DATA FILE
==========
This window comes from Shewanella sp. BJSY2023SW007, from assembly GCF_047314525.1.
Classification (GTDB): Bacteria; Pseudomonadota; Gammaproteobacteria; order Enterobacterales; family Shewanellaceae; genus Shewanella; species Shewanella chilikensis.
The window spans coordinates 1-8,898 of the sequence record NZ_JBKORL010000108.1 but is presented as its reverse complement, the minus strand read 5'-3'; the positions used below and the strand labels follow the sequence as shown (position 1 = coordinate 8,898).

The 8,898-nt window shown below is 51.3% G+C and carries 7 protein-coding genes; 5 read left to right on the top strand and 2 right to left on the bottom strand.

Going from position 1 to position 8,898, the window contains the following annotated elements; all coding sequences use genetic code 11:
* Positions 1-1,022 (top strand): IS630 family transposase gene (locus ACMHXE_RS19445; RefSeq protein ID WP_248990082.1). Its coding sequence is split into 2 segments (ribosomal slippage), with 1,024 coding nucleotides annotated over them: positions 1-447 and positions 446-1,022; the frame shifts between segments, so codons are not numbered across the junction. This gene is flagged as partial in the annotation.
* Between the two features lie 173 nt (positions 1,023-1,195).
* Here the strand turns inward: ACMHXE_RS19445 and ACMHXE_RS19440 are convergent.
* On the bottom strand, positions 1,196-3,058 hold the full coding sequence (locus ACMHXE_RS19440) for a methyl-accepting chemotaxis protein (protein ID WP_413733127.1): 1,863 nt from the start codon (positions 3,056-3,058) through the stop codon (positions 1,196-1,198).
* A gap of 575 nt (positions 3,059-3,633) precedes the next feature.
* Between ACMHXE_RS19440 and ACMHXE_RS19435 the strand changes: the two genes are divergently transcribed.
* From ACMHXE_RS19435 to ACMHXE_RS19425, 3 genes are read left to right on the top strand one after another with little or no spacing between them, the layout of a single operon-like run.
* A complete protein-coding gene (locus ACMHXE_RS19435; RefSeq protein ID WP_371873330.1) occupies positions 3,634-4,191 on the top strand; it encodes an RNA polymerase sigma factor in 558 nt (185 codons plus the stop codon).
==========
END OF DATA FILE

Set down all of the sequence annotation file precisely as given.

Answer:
This window comes from Shewanella sp. BJSY2023SW007, from assembly GCF_047314525.1.
Classification (GTDB): Bacteria; Pseudomonadota; Gammaproteobacteria; order Enterobacterales; family Shewanellaceae; genus Shewanella; species Shewanella chilikensis.
The window spans coordinates 1-8,898 of the sequence record NZ_JBKORL010000108.1 but is presented as its reverse complement, the minus strand read 5'-3'; the positions used below and the strand labels follow the sequence as shown (position 1 = coordinate 8,898).

The 8,898-nt window shown below is 51.3% G+C and carries 7 protein-coding genes; 5 read left to right on the top strand and 2 right to left on the bottom strand.

Going from position 1 to position 8,898, the window contains the following annotated elements; all coding sequences use genetic code 11:
* Positions 1-1,022 (top strand): IS630 family transposase gene (locus ACMHXE_RS19445; RefSeq protein ID WP_248990082.1). Its coding sequence is split into 2 segments (ribosomal slippage), with 1,024 coding nucleotides annotated over them: positions 1-447 and positions 446-1,022; the frame shifts between segments, so codons are not numbered across the junction. This gene is flagged as partial in the annotation.
* Between the two features lie 173 nt (positions 1,023-1,195).
* Here the strand turns inward: ACMHXE_RS19445 and ACMHXE_RS19440 are convergent.
* On the bottom strand, positions 1,196-3,058 hold the full coding sequence (locus ACMHXE_RS19440) for a methyl-accepting chemotaxis protein (protein ID WP_413733127.1): 1,863 nt from the start codon (positions 3,056-3,058) through the stop codon (positions 1,196-1,198).
* A gap of 575 nt (positions 3,059-3,633) precedes the next feature.
* Between ACMHXE_RS19440 and ACMHXE_RS19435 the strand changes: the two genes are divergently transcribed.
* From ACMHXE_RS19435 to ACMHXE_RS19425, 3 genes are read left to right on the top strand one after another with little or no spacing between them, the layout of a single operon-like run.
* A complete protein-coding gene (locus ACMHXE_RS19435; RefSeq protein ID WP_371873330.1) occupies positions 3,634-4,191 on the top strand; it encodes an RNA polymerase sigma factor in 558 nt (185 codons plus the stop codon).